For fullerenes with no vertex spirals the scheme can be extended to general spirals with jumps similar to general face spirals. In order to explore chemical, physical, or graph theoretical properties for a wide range of fullerenes, it is important to have access to a list of stored fullerene graphs.
For this, one requires an exhaustive and efficient generator for all fullerene isomers of a given vertex number N. The general face spiral algorithm is well suited for compactly storing and recreating specific fullerene graphs. It also allows for sorting all isomers of C N for a given vertex number N according to their FSPIs including information about jumps if required.
It is, however, extremely inefficient to generate all isomers C N directly through a face spiral algorithm.
A different approach to generating fullerene graphs is by adding faces to an existing graph, while considering different sites for addition at each step. Liu et al. Brinkmann et al. These patches can be obtained by subdividing existing fullerene graphs. Further development in efficient graph generation came from transforming an existing fullerene graph into a new, larger one by adding faces.
However, three graphs were not accessible by the applied set of transformations. To cure this shortcoming, Hasheminezhad et al. The algorithm prunes the recursion tree in such a way that the only one representative of each isomorphism class is ever considered. Without such a scheme, exhaustively generating all fullerene graphs would succumb to combinatorial explosion.
For this, one may start with one specific isomer C N and derive others by certain transformations. This will be discussed in the following section. A patch is a set of faces that is bounded by a simple cycle, 82 , 85 that is, a cycle that traverses no vertex or edge twice.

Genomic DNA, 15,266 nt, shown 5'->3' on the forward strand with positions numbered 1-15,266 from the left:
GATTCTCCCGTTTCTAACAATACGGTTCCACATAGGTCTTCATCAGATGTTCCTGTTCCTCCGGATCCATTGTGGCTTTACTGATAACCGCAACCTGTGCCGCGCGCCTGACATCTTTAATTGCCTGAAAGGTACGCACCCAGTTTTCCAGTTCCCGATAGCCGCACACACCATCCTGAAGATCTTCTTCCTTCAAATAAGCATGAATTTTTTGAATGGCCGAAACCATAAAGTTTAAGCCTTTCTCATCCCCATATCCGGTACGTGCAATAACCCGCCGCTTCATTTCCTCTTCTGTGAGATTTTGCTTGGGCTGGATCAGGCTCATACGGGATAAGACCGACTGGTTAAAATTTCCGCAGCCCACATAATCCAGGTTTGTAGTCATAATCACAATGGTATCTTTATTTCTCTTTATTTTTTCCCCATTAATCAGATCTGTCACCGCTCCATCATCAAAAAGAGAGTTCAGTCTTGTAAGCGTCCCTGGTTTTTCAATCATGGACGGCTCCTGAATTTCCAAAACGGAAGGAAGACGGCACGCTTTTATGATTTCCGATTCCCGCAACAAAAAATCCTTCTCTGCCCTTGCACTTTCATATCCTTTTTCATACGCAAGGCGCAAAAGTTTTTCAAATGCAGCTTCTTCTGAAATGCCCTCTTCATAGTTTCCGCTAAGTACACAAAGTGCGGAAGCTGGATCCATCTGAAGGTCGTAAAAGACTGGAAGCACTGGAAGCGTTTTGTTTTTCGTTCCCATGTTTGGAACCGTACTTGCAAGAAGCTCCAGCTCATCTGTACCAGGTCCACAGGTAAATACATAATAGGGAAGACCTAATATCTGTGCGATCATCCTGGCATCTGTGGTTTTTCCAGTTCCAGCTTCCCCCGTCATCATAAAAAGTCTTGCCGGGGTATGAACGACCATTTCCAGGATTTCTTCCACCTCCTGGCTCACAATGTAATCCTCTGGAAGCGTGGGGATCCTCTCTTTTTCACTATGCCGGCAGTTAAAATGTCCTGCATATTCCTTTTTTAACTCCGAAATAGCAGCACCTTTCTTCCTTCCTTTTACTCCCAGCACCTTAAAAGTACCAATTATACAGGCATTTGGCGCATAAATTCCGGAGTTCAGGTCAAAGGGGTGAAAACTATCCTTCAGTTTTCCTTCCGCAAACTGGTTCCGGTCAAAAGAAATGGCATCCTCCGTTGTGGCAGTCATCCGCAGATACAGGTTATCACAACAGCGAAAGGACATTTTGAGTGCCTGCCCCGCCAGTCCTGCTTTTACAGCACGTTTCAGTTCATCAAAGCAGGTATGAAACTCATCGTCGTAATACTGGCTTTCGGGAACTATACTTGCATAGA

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This definition includes patches that have bridges, and is used in the complete characterization of fullerenes by Hasheminezhad et al. Two patches can be exchanged if they share the same boundary code. The boundary code of a patch is the sequence of free valencies of the vertices that lie on the boundary in case of cubic graphs, a sequence of zeros and ones.
A few patch replacements are shown in Figure 8. Replacing patches of equal size can be understood as a formal isomerization, while replacement by larger or smaller patches, referred to as vertex insertion or deletion, or growth operations, formally derives a molecular graph of a different size. Two fullerene graph patches with the same boundary code contain the same number of pentagons, as can be seen from Euler's polyhedron formula. Astakhova et al. Growth operations can be classified according to the number of pentagons and the number of vertices that are added.
There are no growth operations for fullerene graphs that involve no or only one pentagon. Additional noteworthy examples are the addition of four and six vertices at a patch that contains three pentagons and has C 3 symmetry. The three classes of patch replacements defined by Hasheminezhad et al. With respect to the polyhedral representation of a fullerene graph, growth operations can be understood as the capping of a domain by additional vertices.
As a result the pentagons in that domain move toward each other. Patches in which all pentagons are fused cannot be capped. Conversely, the inverse of a growth operation corresponds to the truncation of a domain of high curvature: The distances between the affected pentagons increase. While patch replacements are useful from a graph theoretical point of view to obtain new fullerene isomers, the EK C 2 insertion and the SW transformation have also been suggested to resemble viable reaction pathways.